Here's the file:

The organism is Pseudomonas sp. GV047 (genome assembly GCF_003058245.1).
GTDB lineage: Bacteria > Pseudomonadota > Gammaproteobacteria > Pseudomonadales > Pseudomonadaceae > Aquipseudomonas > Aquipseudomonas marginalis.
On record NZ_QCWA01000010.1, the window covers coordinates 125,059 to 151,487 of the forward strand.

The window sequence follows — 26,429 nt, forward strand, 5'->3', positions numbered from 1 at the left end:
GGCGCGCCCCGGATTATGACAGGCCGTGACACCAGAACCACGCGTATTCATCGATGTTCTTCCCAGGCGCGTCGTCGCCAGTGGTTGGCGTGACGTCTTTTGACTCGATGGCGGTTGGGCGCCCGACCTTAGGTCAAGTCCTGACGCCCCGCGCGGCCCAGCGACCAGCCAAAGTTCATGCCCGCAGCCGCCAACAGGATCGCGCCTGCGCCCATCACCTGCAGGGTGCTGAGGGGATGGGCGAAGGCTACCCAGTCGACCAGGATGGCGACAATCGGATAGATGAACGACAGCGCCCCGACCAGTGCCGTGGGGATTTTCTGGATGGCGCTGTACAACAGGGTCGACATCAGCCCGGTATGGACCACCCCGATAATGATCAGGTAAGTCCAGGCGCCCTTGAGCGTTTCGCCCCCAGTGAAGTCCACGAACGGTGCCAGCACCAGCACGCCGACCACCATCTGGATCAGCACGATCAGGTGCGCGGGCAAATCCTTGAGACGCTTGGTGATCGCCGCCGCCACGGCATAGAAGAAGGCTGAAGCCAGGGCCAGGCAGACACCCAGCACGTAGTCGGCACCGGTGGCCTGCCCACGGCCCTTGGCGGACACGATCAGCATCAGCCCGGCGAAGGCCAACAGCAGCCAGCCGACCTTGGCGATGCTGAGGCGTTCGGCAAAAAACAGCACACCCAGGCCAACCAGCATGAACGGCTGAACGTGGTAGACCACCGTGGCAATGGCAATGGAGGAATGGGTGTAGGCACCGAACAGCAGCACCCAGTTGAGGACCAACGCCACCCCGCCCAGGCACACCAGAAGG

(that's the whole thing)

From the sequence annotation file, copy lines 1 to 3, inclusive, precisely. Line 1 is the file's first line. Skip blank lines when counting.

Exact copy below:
The organism is Pseudomonas sp. GV047 (genome assembly GCF_003058245.1).
GTDB lineage: Bacteria > Pseudomonadota > Gammaproteobacteria > Pseudomonadales > Pseudomonadaceae > Aquipseudomonas > Aquipseudomonas marginalis.
On record NZ_QCWA01000010.1, the window covers coordinates 125,059 to 151,487 of the forward strand.